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The Economic Contributions of Agricultural Tourism in Michigan

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Family farms have long generated income from agricultural tourism including U-picks, wagon rides, corn mazes and petting zoos, but contemporary agricultural tourism reflects much greater sophistication in terms of product variety, services, activities, and marketing. In Michigan, farm operators have moved beyond classic products and activities and the traditional consumer base. New sources of revenue derive from classes on beer, cider, mead and wine making, yarn spinning, perfume/soap-making, farm markets, fishing, educational classes, school tours and hospitality including weddings and on-farm restaurants. This case study of Michigan agricultural tourism reports results from a systematic survey of 154 agritourism operations conducted throughout the state during summer and fall of 2013 with a focus on the economic benefits of the fast-changing sector. This study summarizes tax revenues, sales and employment trends for the farm operations participating in the survey but also quantitatively assesses the contribution of agricultural tourism to Michigan's economy through an extrapolation of the sample to estimate state-wide totals. Results from OLS multivariate regression analysis intended to identify relationships between employment, advertising and scale to gross sales per day are also reported. These analyses show the importance of agricultural tourism to rural and peri-urban places in Michigan and throughout the nation, while raising concerns about a growing division between large and small operators and what this growing gap may mean for the future of the sector.
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THE ECONOMIC CONTRIBUTIONS OF AGRICULTURAL
TOURISM IN MICHIGAN*
GREGORY VEECK, LUCIUS HALLETT IV, DEBORAH CHE, and ANN VEECK
Family farms have long generated income from agricultural tourism including U-picks,
wagon rides, corn mazes and petting zoos, but contemporary agricultural tourism
reflects much greater sophistication in terms of product variety, services, activities, and
marketing. In Michigan, farm operators have moved beyond classic products and activi-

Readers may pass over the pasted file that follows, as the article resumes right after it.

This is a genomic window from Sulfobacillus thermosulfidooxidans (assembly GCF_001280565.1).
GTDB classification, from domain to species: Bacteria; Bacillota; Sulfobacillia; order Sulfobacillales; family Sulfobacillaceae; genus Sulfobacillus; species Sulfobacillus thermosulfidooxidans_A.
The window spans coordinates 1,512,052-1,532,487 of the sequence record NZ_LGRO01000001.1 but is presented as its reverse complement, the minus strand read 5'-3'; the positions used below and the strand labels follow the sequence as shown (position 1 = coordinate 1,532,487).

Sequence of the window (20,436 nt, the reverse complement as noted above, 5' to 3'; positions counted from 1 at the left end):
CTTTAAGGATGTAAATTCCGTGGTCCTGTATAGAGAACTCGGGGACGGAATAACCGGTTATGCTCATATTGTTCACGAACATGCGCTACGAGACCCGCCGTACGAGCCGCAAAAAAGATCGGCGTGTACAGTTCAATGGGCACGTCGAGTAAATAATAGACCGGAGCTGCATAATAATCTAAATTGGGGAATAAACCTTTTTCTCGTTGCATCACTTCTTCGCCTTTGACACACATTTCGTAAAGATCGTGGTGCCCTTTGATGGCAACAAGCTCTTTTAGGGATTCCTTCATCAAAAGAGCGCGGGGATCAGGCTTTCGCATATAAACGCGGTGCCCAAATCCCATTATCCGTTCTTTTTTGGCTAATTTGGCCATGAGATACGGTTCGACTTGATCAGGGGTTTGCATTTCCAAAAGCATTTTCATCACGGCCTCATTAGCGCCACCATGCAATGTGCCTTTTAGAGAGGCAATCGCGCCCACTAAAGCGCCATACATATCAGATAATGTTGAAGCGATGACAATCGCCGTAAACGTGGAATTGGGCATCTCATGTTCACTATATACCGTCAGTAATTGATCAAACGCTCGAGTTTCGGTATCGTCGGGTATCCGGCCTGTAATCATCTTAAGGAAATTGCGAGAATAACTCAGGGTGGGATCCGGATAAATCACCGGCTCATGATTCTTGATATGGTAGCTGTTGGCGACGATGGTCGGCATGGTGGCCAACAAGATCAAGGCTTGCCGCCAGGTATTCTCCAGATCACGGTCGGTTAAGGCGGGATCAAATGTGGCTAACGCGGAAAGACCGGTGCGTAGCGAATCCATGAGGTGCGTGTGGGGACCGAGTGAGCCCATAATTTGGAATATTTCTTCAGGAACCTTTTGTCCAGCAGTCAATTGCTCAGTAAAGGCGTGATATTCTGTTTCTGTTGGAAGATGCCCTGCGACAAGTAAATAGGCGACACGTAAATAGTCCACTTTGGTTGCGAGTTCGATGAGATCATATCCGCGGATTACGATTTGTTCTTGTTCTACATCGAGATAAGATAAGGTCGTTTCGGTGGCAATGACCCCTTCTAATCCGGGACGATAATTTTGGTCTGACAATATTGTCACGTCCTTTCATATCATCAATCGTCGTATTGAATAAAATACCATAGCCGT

ties and the traditional consumer base. New sources of revenue derive from classes on
beer, cider, mead and wine making, yarn spinning, perfume/soap-making, farm markets,
fishing, educational classes, school tours and hospitality including weddings and on-farm
restaurants. This case study of Michigan agricultural tourism reports results from a sys-
tematic survey of 154 agritourism operations conducted throughout the state during
summer and fall of 2013 with a focus on the economic benefits of the fast-changing sec-
tor. This study summarizes tax revenues, sales and employment trends for the farm
operations participating in the survey but also quantitatively assesses the contribution of
agricultural tourism to Michigan’s economy through an extrapolation of the sample to
estimate state-wide totals. Results from OLS multivariate regression analysis intended to
identify relationships between employment, advertising and scale to gross sales per day
are also reported. These analyses show the importance of agricultural tourism to rural
and peri-urban places in Michigan and throughout the nation, while raising concerns
about a growing division between large and small operators and what this growing gap
may mean for the future of the sector. Keywords: Agricultural tourism, Economic
Evaluation, Rural Development, Michigan.
AGRICULTURAL TOURISM AND FAMILY FARMS
Big and small, family farms dominate American agriculture in terms of pro-
duction value, land under cultivation, and absolute numbers (Nelson 2010;
Lowder, Skoet, and Singh 2014). Ninety-seven percent of all U.S. farms are
family owned (Hoppe 2014). Of a total of 2.1million U.S. farms surveyed in
the 2012 United States Department of Agriculture (USDA) agricultural census,
90 percent self-reported as small family farms with less than $350,000 in sales,
while 75 percent have gross sales below $50,000. Off-farm income then is quite
*Research was supported through a generous MDARD Specialty Crop Block Grant-Farm Bill 2012 (Grant
#791N3200132) with funds originating in the USDA/Agricultural Marketing Service, and additional funding
via Western Michigan University’s Department of Geography Lucia Harrison Endowment Fund. We are
grateful for this support, and also for the considerable efforts of Mr. Karl Schrantz, Ariana Toth, and
especially Cameron Tarnas for building and checking the agritourism mailing list. Jason Glatz and Johnathan
F. Kennedy provided cartographic contributions to this article and the project.
kDR.GREGORY VEECK is a professor of geography at Western Michigan University, Kalamazoo,
Michigan 49008-5424; [veeckg@wmich.edu]. DR.L.HALLETT IV is an associate professor of geo-
graphy at the same institution; [lucius.hallett@wmich.edu]. DR.CHE is a lecturer in the School of
Business and Tourism of Southern Cross University, Coolangatta, Queensland 4225, Australia;
[deborah.che@scu.edu.au]. DR.ANN VEECK is a professor of marketing, Kalamazoo, Michigan
49008-5430; [ann.veeck@wmich.edu].
Geographical Review 120
Copyright ©2016 by the American Geographical Society of New York
important and 52.2percent of farm operators reported off-farm work as the
main source of family income (Martin 2009; MacDonald 2013; Hoppe 2014).
Global trade in food and agricultural products has radically altered the farm